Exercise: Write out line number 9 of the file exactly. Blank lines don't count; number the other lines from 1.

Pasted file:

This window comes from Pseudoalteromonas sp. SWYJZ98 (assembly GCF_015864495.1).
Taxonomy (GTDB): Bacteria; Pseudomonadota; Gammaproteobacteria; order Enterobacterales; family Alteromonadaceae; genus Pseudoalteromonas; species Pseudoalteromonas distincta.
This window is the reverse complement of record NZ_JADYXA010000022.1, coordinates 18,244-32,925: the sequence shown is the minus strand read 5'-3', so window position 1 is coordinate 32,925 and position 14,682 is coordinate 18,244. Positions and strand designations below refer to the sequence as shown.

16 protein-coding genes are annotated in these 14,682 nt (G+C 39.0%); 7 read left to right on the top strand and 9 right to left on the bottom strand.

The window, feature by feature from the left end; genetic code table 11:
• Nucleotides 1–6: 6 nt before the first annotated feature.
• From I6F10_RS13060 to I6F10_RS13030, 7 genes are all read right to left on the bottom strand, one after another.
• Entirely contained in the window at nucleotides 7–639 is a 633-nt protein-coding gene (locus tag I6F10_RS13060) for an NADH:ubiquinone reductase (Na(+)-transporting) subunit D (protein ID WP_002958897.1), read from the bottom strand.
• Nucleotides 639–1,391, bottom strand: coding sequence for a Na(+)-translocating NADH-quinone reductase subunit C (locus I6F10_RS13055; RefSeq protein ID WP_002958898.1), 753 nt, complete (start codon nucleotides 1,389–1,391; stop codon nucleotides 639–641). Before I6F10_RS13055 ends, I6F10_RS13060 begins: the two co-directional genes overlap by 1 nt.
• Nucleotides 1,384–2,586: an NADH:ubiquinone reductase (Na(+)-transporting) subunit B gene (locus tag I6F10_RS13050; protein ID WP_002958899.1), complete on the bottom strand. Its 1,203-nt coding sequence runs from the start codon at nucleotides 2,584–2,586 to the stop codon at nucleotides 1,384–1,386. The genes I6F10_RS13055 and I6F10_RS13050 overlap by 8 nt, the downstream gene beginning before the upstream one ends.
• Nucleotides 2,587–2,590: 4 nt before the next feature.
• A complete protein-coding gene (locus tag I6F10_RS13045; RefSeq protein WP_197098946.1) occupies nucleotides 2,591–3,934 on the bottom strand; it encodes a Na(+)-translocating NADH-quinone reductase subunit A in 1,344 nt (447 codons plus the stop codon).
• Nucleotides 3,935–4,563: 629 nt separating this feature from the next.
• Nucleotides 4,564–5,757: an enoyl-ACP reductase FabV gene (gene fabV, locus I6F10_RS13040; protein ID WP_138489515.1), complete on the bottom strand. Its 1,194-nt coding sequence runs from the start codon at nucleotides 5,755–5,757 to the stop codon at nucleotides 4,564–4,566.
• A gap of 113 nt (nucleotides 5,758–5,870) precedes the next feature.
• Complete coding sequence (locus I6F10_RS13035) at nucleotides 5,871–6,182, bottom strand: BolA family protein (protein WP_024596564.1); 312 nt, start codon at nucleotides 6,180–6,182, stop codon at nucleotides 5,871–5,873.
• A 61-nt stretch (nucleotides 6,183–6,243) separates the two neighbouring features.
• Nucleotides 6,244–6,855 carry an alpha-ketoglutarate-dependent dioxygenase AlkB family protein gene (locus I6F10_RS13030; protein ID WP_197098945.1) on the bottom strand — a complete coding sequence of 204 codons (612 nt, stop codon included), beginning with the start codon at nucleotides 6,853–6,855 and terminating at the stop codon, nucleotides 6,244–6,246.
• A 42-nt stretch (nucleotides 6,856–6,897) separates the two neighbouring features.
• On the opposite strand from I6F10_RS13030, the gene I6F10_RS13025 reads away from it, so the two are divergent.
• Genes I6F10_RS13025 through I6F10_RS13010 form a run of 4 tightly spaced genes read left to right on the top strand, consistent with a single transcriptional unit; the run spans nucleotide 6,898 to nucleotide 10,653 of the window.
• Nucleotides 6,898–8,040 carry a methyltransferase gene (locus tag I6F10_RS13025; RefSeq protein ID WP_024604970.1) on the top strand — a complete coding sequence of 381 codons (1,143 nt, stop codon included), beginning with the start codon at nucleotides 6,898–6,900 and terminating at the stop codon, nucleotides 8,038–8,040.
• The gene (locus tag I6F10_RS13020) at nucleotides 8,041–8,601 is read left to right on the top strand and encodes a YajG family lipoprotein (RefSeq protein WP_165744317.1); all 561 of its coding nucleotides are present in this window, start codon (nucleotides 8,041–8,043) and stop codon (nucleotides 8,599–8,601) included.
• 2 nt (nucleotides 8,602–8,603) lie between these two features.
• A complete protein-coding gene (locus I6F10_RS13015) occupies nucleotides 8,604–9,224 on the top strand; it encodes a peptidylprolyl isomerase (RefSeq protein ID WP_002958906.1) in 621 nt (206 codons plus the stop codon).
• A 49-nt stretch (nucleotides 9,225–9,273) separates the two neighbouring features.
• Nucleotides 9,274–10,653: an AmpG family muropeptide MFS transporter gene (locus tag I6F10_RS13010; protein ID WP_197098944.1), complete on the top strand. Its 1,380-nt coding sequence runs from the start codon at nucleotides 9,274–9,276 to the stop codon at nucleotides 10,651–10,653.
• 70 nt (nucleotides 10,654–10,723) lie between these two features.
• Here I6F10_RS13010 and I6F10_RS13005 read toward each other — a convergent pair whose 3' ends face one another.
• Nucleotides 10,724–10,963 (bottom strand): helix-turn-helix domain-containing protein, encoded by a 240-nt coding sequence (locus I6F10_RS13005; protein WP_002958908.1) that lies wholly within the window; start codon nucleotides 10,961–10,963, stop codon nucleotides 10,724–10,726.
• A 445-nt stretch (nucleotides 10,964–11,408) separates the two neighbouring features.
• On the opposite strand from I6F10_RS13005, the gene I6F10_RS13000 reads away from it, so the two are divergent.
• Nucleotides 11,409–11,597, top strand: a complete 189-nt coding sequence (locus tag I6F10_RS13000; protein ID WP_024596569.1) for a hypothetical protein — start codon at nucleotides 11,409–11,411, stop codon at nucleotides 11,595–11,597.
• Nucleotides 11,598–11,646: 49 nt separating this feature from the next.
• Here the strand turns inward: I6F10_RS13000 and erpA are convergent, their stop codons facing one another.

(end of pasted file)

• Nucleotides 639–1,391, bottom strand: coding sequence for a Na(+)-translocating NADH-quinone reductase subunit C (locus I6F10_RS13055; RefSeq protein ID WP_002958898.1), 753 nt, complete (start codon nucleotides 1,389–1,391; stop codon nucleotides 639–641). Before I6F10_RS13055 ends, I6F10_RS13060 begins: the two co-directional genes overlap by 1 nt.